I think our main weaknesses are a lack of housing, a limited retail sector, and the fact that it is becoming increasingly expensive to live here.
There are many opportunities for Sioux Lookout moving forward. We are a diverse and growing community which appeals to businesses, developers and investors. If we encourage and emphasize development and growth in the housing sector, retail and industry investment will follow. As our community grows we will be able to invest in upgrades to infrastructure and services to make Sioux Lookout an even better place to live, work and invest.
In closing I would like to say, to the council and mayoral candidates, good luck in your campaigns and I look forward to working with you. To the residents of Sioux Lookout, I commit to working hard to better our community and welcome your input and opinion.
1. I was raised in a small town in southern Ontario, after high school I attended Sir Sandford Fleming College and graduated with 2 diplomas for Fish and Wildlife Technician and Technologist. I worked 3 years in the MNRF Fire Program in both Kirkland Lake and Pickle Lake, before accepting a Bear Technician position in Sioux Lookout.
I have lived in Sioux Lookout for the past 10 years, I fell in love with the small town feeling that I grew up knowing, combined with the abundance of nature and the great people that also chose to call Sioux Lookout home. I married an amazing woman from Sioux, Ashley Zaffino, and we are both happy new parents to our beautiful daughter, Nova Cassidy. Becoming a parent has changed my views on things, and is part of the reason I have decided to run for council. I feel that new parents and young families are not represented on council. I want to make this town a great place for my daughter to grow up, and for others to raise families.
2. The most important thing voters need to know about me is that I am truly here for them; I am here for the people of Sioux Lookout. I have no side interests, nor do I have anything to gain from being on council. I am here to listen to your concerns, and work with you to find solutions, and I will work hard to find those solutions. I don’t like to leave loose ends or things unfinished. I welcome challenges and I thrive off of them because I know in the end, it is worth it.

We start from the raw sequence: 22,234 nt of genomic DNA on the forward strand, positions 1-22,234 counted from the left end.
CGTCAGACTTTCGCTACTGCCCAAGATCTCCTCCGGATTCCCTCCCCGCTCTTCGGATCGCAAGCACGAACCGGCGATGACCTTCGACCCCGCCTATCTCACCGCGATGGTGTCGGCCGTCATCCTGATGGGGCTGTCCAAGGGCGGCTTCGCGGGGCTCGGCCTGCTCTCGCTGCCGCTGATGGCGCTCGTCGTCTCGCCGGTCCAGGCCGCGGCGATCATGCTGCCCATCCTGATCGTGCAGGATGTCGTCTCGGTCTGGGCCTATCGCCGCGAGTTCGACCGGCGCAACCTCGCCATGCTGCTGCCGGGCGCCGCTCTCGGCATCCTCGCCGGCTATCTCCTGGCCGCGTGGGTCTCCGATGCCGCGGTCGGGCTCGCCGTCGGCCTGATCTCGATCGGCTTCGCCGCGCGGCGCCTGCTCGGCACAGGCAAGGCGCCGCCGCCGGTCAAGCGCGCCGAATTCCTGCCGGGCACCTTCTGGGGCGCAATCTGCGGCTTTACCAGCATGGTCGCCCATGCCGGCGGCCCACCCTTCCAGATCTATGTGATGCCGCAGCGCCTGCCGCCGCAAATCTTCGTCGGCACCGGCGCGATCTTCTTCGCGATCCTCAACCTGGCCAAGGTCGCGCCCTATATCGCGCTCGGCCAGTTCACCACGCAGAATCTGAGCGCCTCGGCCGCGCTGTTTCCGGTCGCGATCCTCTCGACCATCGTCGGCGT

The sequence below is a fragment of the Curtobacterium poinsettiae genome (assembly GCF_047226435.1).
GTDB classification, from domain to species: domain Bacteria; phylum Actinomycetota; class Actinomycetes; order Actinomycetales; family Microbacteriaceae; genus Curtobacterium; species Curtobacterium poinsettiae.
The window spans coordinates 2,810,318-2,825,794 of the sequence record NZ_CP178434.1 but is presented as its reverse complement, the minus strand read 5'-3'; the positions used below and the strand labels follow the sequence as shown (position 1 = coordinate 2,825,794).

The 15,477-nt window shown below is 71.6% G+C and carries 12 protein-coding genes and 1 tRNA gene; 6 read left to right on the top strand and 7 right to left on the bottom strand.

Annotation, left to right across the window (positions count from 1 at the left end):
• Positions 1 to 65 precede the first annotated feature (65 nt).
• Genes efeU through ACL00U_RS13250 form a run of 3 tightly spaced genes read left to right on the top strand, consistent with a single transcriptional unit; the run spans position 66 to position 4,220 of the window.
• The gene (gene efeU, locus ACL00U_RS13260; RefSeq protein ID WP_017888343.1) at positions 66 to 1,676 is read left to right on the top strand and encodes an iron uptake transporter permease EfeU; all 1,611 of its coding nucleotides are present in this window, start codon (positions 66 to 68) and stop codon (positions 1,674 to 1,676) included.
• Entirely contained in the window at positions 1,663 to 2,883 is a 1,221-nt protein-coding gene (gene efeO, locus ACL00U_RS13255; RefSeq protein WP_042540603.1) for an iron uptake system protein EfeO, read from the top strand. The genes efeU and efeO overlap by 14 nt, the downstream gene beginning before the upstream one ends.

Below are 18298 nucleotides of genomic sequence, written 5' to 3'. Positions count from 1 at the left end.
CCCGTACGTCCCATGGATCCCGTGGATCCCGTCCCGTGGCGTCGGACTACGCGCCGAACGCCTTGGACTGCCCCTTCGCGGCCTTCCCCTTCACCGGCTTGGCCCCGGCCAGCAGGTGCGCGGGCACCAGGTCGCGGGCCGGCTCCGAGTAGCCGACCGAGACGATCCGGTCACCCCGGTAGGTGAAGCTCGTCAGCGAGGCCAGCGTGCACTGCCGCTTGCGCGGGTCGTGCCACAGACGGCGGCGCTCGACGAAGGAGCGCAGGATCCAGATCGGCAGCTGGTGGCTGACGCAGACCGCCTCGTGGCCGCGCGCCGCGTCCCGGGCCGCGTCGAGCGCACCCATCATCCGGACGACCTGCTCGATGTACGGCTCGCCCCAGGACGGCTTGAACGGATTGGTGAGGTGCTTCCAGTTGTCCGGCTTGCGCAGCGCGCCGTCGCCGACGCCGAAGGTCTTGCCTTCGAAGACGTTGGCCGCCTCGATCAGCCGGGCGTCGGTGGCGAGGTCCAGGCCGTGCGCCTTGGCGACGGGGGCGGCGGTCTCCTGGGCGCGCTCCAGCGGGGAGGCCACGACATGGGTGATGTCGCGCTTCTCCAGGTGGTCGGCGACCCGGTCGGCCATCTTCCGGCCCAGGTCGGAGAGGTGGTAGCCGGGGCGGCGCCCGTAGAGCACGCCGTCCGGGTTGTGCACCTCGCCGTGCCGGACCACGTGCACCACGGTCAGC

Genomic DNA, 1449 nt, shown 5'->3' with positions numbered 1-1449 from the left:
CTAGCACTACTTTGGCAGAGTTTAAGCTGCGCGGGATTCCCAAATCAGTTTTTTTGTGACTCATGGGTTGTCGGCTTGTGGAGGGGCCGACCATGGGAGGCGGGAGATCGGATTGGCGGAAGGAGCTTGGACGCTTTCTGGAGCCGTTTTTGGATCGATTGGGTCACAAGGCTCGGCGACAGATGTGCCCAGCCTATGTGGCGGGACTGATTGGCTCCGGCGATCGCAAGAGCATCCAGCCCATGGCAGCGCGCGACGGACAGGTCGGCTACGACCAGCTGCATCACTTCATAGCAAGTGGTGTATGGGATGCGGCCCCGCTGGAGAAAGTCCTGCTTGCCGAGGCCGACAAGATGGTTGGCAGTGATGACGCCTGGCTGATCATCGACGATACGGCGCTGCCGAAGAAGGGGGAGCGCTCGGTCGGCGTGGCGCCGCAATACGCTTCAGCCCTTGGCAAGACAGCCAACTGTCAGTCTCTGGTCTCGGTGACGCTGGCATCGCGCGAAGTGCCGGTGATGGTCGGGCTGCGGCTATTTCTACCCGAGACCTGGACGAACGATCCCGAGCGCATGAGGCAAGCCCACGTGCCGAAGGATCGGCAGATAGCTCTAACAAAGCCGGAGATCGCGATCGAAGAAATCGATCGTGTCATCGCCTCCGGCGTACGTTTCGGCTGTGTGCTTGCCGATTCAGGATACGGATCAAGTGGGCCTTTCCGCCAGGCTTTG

I am a person who is not afraid to get things done; I will step forward, even if it means I have to step out of my comfort zone. I am an analytical person, who works to understand all aspects of a task, because I cannot in good conscious make a decision without understanding it first.
In my opinion the most important thing to understand on council is that you need to function as a team. Our town needs to have councillors that support each other, no matter of each other’s stance on things. Having councillors with different agendas creates nothing but dysfunction. Communication is the key to understanding issues and having open respectful dialogues with each other, and not being afraid to question each other in a constructive manner. You need to tackle problems as a team and work together to find the solutions.
3. The biggest reason I have decided to run for office, is over the past few years, I feel people in this town have had to do more with less, cost of groceries, gas and everything has gone up, and then to top it all off, taxes just continue to climb, and tax payers feel we are getting less with more, with little to no regard of the impact on people’s lives.